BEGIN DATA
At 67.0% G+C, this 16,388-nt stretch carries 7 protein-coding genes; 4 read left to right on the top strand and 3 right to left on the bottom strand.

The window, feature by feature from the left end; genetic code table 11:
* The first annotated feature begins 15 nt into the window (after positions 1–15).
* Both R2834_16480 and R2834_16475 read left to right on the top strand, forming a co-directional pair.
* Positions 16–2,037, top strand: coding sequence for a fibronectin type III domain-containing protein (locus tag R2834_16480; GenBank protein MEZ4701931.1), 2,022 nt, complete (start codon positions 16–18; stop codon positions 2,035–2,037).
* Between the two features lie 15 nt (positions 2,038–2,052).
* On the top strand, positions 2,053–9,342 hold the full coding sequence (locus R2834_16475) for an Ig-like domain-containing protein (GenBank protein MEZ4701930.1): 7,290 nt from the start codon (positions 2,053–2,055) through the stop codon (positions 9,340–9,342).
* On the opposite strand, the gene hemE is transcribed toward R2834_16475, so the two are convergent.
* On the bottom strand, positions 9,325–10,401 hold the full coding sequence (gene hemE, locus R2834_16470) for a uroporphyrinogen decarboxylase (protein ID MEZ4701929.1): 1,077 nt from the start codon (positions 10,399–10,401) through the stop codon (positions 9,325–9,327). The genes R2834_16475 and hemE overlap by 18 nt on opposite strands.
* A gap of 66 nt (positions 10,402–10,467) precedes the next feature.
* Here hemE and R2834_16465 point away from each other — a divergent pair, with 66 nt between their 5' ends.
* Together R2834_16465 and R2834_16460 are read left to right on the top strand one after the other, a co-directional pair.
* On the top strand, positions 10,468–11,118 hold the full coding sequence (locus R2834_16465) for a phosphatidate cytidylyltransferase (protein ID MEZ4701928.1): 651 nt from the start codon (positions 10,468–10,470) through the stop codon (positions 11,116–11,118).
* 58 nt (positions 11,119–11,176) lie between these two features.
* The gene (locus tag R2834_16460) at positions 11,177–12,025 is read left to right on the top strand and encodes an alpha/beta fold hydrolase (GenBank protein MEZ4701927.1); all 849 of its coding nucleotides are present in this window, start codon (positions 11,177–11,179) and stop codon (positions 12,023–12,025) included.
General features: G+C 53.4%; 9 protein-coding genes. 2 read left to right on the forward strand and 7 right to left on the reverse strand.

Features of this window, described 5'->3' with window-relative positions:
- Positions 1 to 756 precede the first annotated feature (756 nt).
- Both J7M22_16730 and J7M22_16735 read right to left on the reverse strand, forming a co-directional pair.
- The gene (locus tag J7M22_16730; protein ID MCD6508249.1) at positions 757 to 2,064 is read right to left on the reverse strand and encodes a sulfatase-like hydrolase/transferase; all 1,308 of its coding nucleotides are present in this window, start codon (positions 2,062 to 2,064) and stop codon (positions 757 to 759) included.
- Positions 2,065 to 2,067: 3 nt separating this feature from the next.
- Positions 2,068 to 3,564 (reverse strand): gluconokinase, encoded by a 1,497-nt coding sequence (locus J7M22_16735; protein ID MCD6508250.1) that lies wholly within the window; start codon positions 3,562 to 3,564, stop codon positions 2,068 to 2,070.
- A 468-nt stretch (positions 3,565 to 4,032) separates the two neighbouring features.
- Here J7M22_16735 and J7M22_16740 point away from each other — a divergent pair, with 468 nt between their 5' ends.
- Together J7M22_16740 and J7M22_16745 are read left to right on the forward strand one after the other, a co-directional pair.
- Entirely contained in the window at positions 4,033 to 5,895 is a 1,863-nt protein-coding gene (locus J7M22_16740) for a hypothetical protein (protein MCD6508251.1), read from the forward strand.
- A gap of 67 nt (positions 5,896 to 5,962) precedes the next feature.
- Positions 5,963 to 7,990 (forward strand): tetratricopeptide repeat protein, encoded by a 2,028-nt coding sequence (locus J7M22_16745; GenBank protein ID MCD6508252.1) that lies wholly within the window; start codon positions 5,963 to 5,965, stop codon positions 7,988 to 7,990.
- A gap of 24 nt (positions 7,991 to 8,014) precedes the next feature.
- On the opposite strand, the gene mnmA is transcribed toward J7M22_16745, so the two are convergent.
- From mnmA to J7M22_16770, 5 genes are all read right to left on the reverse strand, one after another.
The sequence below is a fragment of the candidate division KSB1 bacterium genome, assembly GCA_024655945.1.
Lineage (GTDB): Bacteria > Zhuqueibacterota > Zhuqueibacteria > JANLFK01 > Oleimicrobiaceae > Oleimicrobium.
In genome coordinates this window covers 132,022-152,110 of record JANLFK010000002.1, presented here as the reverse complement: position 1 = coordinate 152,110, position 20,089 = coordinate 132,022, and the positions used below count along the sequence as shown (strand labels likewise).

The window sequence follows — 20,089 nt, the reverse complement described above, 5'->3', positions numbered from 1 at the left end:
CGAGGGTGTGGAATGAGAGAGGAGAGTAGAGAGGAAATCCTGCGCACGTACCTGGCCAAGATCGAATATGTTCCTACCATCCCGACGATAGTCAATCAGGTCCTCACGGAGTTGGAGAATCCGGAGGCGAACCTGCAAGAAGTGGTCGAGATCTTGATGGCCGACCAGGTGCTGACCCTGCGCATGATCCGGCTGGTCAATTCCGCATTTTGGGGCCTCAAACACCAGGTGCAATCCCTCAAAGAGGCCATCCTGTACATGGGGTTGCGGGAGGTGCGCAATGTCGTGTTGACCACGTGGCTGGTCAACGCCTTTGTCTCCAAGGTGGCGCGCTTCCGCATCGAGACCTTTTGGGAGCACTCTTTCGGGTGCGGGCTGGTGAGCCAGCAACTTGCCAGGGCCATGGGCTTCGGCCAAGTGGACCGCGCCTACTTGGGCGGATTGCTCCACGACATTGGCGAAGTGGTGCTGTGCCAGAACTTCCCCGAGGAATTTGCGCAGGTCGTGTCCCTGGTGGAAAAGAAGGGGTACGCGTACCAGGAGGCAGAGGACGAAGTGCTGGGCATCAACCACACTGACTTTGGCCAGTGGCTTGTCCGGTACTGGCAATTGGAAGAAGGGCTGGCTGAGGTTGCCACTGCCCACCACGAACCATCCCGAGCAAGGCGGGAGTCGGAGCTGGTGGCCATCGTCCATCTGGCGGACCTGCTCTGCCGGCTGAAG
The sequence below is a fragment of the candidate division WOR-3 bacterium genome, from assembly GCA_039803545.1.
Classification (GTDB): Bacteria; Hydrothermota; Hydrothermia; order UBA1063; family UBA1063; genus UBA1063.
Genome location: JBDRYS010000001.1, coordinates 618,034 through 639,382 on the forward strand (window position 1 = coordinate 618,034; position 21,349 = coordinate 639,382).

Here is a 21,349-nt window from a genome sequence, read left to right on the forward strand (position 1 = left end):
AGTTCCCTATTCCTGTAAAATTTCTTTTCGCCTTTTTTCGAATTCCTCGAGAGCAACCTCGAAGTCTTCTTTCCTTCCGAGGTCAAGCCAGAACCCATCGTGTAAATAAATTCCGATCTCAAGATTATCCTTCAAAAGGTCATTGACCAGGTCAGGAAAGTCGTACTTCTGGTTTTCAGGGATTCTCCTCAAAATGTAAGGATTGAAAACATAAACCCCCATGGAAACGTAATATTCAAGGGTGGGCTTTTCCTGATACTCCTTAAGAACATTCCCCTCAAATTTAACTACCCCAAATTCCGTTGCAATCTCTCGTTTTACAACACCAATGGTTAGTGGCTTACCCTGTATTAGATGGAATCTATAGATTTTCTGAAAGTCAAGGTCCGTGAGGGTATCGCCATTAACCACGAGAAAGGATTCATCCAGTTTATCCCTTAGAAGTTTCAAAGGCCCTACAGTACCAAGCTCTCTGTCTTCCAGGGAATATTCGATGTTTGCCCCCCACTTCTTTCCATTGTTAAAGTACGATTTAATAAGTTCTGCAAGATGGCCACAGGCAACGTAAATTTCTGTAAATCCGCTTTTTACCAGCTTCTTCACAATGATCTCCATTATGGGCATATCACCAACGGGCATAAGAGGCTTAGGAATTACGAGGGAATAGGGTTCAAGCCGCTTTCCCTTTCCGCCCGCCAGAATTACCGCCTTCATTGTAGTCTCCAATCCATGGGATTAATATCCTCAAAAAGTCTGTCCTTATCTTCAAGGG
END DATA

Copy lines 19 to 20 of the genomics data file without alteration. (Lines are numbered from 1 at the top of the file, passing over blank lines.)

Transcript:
- Both J7M22_16730 and J7M22_16735 read right to left on the reverse strand, forming a co-directional pair.
- The gene (locus tag J7M22_16730; protein ID MCD6508249.1) at positions 757 to 2,064 is read right to left on the reverse strand and encodes a sulfatase-like hydrolase/transferase; all 1,308 of its coding nucleotides are present in this window, start codon (positions 2,062 to 2,064) and stop codon (positions 757 to 759) included.